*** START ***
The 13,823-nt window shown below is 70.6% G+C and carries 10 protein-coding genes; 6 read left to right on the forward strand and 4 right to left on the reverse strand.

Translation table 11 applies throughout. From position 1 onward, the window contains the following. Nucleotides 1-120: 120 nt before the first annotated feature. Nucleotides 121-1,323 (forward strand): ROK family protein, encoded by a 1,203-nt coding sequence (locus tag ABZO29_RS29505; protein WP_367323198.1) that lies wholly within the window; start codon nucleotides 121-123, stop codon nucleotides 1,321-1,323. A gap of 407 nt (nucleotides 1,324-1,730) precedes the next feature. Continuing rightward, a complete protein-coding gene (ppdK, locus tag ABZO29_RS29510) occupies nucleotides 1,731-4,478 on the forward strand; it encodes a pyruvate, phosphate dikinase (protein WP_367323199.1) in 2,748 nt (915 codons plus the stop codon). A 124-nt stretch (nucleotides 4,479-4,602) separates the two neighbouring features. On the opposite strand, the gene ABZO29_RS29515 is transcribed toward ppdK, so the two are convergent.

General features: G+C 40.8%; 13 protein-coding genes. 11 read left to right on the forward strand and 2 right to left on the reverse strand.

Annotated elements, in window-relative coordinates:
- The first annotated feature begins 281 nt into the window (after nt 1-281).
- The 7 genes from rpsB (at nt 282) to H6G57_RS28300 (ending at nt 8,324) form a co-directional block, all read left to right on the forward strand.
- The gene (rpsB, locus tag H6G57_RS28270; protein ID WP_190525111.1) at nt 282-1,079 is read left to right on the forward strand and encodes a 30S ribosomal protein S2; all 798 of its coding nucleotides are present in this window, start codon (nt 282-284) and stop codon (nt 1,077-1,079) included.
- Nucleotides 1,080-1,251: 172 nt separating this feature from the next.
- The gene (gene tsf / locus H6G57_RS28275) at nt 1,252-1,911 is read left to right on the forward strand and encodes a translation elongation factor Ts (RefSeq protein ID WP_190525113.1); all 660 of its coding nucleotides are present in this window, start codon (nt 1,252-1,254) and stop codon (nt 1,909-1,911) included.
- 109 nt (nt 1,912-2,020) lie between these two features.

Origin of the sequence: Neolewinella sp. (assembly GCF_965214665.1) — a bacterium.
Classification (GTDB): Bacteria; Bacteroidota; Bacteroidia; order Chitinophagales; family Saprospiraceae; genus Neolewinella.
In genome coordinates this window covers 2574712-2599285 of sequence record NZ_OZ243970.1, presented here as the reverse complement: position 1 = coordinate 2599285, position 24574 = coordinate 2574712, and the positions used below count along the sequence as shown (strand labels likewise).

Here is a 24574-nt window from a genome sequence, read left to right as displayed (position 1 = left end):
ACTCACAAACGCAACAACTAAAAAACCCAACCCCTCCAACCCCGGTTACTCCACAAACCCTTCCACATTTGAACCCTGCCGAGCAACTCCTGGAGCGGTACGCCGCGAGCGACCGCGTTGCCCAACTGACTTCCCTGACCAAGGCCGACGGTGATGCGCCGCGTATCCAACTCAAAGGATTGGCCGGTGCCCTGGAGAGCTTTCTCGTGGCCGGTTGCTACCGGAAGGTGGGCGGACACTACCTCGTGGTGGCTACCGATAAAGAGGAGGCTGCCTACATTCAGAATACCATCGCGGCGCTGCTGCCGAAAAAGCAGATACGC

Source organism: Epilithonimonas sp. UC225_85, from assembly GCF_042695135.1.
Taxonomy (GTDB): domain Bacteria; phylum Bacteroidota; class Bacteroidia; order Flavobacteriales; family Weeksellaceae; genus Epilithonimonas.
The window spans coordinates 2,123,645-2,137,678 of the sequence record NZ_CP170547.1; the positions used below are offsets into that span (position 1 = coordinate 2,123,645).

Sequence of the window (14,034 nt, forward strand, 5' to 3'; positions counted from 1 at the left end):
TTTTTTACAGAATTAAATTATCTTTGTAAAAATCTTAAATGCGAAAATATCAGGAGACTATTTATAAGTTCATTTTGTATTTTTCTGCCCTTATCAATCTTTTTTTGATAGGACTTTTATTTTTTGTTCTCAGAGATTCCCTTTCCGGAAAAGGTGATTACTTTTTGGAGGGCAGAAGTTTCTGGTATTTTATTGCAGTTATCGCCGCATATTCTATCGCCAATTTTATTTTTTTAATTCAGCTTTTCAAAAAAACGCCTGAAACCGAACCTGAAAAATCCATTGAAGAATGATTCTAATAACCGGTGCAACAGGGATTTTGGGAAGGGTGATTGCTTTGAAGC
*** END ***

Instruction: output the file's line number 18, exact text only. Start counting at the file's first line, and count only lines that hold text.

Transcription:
The window spans coordinates 2,123,645-2,137,678 of the sequence record NZ_CP170547.1; the positions used below are offsets into that span (position 1 = coordinate 2,123,645).